Huntington's disease is a disorder passed down through families in which certain nerve cells in the brain waste away, or degenerate. It is a rare disorder that is not often seen by general practitioners or even Neurologists. It is characterized by the appearance of involuntary movements known as chorea, as well as a decline in cognitive function and alterations in mood. The gene responsible for this hereditary condition was identified in 1994. Now individuals with chorea, or healthy persons at risk for the illness, (ie a family history) can have a genetic test performed on a blood sample to determine if they carry the gene. We have established a specialized clinic that focuses on Huntington's Disease at the University of South Florida. Click here to view our full spectrum of services ranging from genetic counseling and testing, disease management, experimental therapeutics, social services, as well as physical and speech therapy.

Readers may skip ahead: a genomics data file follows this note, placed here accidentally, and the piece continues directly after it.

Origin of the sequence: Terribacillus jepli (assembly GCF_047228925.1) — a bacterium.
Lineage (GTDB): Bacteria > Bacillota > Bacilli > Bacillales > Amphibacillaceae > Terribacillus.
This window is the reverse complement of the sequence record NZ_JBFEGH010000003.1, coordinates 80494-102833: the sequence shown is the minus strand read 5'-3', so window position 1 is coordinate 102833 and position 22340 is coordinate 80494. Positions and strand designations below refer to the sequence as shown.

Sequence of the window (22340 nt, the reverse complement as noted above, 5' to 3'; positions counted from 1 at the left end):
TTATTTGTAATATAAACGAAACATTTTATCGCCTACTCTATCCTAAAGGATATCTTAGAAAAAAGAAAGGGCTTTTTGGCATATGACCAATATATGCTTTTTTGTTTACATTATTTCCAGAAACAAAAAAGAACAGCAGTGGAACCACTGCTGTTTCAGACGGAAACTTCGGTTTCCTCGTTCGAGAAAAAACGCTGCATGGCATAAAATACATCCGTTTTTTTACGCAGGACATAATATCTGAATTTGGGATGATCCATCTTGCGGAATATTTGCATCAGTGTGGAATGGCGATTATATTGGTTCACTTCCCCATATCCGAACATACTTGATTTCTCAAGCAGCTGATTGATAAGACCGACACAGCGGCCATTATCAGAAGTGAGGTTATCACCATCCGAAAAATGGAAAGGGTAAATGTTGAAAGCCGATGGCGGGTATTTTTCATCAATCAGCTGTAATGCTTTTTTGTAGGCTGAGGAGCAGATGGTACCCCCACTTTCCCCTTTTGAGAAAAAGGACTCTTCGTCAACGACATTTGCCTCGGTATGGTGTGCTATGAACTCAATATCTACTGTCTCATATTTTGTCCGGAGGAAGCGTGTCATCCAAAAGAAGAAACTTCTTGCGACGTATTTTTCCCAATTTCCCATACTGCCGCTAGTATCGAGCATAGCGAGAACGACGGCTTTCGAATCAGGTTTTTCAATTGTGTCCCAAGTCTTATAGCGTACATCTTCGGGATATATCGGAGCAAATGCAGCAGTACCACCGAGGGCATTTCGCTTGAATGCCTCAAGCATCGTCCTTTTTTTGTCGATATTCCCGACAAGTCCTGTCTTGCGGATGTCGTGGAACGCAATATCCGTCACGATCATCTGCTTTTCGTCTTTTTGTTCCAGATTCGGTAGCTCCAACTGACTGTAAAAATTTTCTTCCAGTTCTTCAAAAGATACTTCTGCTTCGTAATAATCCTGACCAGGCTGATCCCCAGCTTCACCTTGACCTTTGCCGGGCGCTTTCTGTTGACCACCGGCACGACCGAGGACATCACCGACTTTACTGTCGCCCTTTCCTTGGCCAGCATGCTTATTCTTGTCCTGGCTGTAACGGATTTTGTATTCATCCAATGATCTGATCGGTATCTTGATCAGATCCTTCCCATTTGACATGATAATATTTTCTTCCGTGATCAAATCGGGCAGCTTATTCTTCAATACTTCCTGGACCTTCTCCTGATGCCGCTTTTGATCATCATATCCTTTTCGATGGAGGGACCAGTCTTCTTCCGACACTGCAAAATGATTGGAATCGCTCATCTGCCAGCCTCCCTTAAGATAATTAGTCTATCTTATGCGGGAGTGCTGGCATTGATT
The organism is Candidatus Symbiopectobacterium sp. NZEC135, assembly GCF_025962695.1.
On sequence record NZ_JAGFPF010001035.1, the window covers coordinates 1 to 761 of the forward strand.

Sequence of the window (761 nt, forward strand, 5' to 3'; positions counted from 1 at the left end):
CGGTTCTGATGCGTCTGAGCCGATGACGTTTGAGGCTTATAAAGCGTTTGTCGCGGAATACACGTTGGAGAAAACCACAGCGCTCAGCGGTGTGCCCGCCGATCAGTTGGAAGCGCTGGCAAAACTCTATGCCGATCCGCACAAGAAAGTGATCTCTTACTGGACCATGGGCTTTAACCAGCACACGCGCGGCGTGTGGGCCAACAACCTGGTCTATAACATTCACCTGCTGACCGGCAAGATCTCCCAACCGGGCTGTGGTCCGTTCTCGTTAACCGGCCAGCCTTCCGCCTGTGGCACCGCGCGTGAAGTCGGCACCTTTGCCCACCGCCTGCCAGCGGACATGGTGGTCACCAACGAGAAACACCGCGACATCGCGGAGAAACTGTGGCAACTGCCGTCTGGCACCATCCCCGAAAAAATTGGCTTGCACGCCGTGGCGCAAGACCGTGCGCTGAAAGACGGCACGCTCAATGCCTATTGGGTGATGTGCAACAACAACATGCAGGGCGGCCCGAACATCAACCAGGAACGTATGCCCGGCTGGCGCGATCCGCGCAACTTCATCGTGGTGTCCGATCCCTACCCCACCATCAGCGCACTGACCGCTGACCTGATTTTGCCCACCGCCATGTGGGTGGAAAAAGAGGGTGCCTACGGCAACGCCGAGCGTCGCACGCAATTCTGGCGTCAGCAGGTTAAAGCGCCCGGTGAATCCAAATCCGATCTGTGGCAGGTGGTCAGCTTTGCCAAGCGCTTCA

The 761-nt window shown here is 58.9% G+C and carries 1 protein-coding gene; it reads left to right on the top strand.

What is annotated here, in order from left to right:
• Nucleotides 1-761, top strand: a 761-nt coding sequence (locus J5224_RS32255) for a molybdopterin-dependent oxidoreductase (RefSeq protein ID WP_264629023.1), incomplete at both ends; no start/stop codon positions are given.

The Huntington's Disease Society of America (HDSA) has designated our HD Clinic at USF a Center of Excellence, one of 21 Centers across the country.
Our HDSA HD Center of Excellence serves the entire state of Florida, from the panhandle to the Keys with a few families in southern Georgia and Spanish-speaking families from Puerto Rico also seeking our services. As public awareness of HD increases, the population we serve continues to grow, both because new families are moving into the state but mostly because the people we care for have spread the word to the rest of their families. Our HD team includes specialists in neurology, psychology, nursing, social services and genetics.
Sketch of choreic hand movements by Zeno
Woody Guthrie, folk singer, suffered from HD. The HD Society of America, (HDSA) developed from groundbreaking work by his widow, Marjorie Guthrie. She formed the Committee to Combat Huntington's Disease in 1967 and this led to the establishment of the HDSA.